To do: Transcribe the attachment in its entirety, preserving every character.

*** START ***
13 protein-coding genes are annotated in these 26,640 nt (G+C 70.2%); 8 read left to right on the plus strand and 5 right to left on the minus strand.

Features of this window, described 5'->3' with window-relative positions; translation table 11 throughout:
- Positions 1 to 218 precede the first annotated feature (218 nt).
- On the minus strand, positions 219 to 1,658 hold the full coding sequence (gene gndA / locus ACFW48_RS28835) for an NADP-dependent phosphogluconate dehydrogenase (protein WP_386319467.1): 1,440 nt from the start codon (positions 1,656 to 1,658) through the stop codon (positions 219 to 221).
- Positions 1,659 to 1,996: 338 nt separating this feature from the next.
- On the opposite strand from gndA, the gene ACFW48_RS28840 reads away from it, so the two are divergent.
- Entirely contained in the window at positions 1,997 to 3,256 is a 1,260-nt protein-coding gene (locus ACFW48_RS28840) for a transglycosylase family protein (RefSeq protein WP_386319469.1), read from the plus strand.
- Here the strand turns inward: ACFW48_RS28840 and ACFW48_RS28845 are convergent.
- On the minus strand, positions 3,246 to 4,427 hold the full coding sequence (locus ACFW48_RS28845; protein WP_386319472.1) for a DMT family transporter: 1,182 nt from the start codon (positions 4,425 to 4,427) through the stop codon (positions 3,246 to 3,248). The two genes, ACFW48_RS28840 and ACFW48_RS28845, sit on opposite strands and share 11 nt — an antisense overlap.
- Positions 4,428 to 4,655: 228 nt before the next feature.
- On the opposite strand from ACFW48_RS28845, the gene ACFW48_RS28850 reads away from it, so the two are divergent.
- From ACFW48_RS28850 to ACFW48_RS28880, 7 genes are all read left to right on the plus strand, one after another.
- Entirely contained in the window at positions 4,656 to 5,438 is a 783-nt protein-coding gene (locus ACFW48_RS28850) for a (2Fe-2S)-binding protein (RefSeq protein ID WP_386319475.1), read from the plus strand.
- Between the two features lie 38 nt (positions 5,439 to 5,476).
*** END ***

13 protein-coding genes are annotated in these 26,640 nt (G+C 70.2%); 8 read left to right on the plus strand and 5 right to left on the minus strand.

Features of this window, described 5'->3' with window-relative positions; translation table 11 throughout:
- Positions 1 to 218 precede the first annotated feature (218 nt).
- On the minus strand, positions 219 to 1,658 hold the full coding sequence (gene gndA / locus ACFW48_RS28835) for an NADP-dependent phosphogluconate dehydrogenase (protein WP_386319467.1): 1,440 nt from the start codon (positions 1,656 to 1,658) through the stop codon (positions 219 to 221).
- Positions 1,659 to 1,996: 338 nt separating this feature from the next.
- On the opposite strand from gndA, the gene ACFW48_RS28840 reads away from it, so the two are divergent.
- Entirely contained in the window at positions 1,997 to 3,256 is a 1,260-nt protein-coding gene (locus ACFW48_RS28840) for a transglycosylase family protein (RefSeq protein WP_386319469.1), read from the plus strand.
- Here the strand turns inward: ACFW48_RS28840 and ACFW48_RS28845 are convergent.
- On the minus strand, positions 3,246 to 4,427 hold the full coding sequence (locus ACFW48_RS28845; protein WP_386319472.1) for a DMT family transporter: 1,182 nt from the start codon (positions 4,425 to 4,427) through the stop codon (positions 3,246 to 3,248). The two genes, ACFW48_RS28840 and ACFW48_RS28845, sit on opposite strands and share 11 nt — an antisense overlap.
- Positions 4,428 to 4,655: 228 nt before the next feature.
- On the opposite strand from ACFW48_RS28845, the gene ACFW48_RS28850 reads away from it, so the two are divergent.
- From ACFW48_RS28850 to ACFW48_RS28880, 7 genes are all read left to right on the plus strand, one after another.
- Entirely contained in the window at positions 4,656 to 5,438 is a 783-nt protein-coding gene (locus ACFW48_RS28850) for a (2Fe-2S)-binding protein (RefSeq protein ID WP_386319475.1), read from the plus strand.
- Between the two features lie 38 nt (positions 5,439 to 5,476).